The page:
# Integral of the substantial derivative in fluid mechanics?

I am studying the book Modern Compressible Flow by John Anderson. He writes

For steady, inviscid, adiabatic, compressible flow with no body forces, $$\rho \frac{Dh_o}{Dt}=0$$ where $$h_o$$ is the total enthalpy of the flow at a point. When integrated, this yields $$h_0=\text{const}$$ along a streamline.

The substantial derivative is defined $$\frac{D}{Dt}=\frac{\partial }{\partial t} + u\frac{\partial}{\partial x}+v\frac{\partial}{\partial y}+w\frac{\partial}{\partial z}$$

My question is, how can I show that if $$\frac{Df}{Dt}=0$$ for a function $$f(x,y,z,t)$$, if the flow is steady, adiabatic, and inviscid, then $$f=\text{const}$$ along a streamline?

The substantial derivative (also known as the material derivative) is the rate of change of a variable $$f$$ in a fluid parcel or element. The variable $$f$$ is specified in the Eulerian way, as a function of time $$t$$ and current location $$\mathbf{x}$$ of the fluid parcel. Then the total derivative is $$\mathrm{d}f\left(\mathrm{x}\left(t\right), t\right) = \frac{\partial f\left(\mathbf{x}\left(t\right), t\right)}{\partial t} \mathrm{d}t + \frac{\partial f\left(\mathbf{x}\left(t\right), t\right)}{\partial \mathbf{x}\left(t\right)} \frac{\partial \mathbf{x}\left(t\right)}{\partial t}\mathrm{d}t$$ where $$\partial \mathbf{x}\left(t\right)/\partial t = \mathbf{u}\left(t\right)$$ is just the flow velocity. Thus the material derivative is defined as $$\frac{\mathrm{D}f\left(\mathrm{x}\left(t\right), t\right)}{\mathrm{D}t} \equiv \frac{\partial f\left(\mathbf{x}\left(t\right), t\right)}{\partial t} + \mathrm{grad}\left( f\left(\mathrm{x}\left(t\right), t\right)\right) \cdot \mathbf{u}\left(t\right).$$ If the material derivative, that is the total rate of change of the variable $$f$$, is zero, then the value of $$f$$ must be constant along its streamline. This is by definition. Or you could write it as $$\frac{\mathrm{D}f}{\mathrm{D}t} =\frac{\partial f}{\partial t} + \mathrm{grad}\left( f\right) \cdot \mathbf{u}=0$$ thus $$\mathrm{d}f = \left[\frac{\partial f}{\partial t} + \mathrm{grad}\left( f\right) \cdot \mathbf{u} \right]\mathrm{d}t = 0 \, \mathrm{d}t$$ and $$f = \int \mathrm{d}f=\int 0 \, \mathrm{d}t = 0 + C$$ where $$C$$ is just the integration constant, i.e. the value of $$f$$ at the beginning of the streamline.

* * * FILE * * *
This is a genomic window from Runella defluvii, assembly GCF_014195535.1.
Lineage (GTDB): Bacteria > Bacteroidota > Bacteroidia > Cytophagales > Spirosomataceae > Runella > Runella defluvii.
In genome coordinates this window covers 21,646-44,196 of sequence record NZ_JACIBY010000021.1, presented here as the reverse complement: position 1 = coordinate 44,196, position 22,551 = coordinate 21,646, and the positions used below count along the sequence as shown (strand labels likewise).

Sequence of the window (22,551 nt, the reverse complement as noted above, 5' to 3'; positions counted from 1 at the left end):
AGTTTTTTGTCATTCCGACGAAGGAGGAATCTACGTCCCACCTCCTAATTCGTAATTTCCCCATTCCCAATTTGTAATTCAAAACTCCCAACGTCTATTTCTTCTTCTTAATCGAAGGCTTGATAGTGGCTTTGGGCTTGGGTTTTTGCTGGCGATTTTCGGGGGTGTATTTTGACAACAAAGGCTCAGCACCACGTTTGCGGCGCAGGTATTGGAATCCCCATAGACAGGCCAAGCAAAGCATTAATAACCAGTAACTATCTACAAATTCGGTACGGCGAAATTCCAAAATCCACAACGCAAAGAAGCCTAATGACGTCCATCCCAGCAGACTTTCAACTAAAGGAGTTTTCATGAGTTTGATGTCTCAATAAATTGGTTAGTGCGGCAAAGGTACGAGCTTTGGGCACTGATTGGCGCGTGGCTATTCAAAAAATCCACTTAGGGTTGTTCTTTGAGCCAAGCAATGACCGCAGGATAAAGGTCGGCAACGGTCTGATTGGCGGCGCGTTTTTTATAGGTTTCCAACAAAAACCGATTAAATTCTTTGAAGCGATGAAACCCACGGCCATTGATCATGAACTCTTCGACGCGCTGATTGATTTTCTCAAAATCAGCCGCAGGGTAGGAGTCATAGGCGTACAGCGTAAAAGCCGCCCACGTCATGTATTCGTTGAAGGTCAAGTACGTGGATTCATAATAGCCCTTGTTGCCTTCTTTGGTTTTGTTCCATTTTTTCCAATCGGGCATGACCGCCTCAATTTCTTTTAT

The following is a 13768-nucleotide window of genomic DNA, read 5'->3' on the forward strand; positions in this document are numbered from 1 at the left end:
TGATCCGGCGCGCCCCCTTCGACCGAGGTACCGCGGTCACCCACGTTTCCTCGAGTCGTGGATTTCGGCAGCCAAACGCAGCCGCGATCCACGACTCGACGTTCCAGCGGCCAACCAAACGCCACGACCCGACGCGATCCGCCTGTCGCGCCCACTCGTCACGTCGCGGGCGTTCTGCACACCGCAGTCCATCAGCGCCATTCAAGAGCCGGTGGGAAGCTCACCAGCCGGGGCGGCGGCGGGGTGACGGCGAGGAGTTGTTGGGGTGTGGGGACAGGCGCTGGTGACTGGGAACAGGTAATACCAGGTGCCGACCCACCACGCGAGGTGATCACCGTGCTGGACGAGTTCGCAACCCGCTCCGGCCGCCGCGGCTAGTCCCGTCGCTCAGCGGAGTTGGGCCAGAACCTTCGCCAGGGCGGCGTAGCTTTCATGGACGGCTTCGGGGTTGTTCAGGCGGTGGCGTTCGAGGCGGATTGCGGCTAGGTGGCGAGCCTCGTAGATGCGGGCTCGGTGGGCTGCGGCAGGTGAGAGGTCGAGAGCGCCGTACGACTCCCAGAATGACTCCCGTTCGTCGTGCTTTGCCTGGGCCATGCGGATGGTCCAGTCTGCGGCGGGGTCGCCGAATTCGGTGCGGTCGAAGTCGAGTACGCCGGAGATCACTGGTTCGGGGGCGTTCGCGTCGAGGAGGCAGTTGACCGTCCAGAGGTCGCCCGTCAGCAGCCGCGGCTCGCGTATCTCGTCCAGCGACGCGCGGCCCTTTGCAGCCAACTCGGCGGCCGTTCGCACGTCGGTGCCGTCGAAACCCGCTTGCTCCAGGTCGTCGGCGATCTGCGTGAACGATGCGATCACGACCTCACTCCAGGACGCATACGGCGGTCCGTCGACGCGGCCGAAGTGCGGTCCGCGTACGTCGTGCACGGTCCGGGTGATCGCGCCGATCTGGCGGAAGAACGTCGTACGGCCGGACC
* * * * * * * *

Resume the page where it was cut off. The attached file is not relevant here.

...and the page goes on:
By the way: The conditions steady, adiabatic, and inviscid flow are not needed for this result. A variable $$f$$ does not change if $$\frac{\mathrm{D}f}{\mathrm{D}t}=0$$, but $$\frac{\partial f}{\partial t} \neq 0$$ and thus $$\frac{\partial f}{\partial t} = - \mathrm{grad}\left( f\right) \cdot \mathbf{u}$$ is still possible!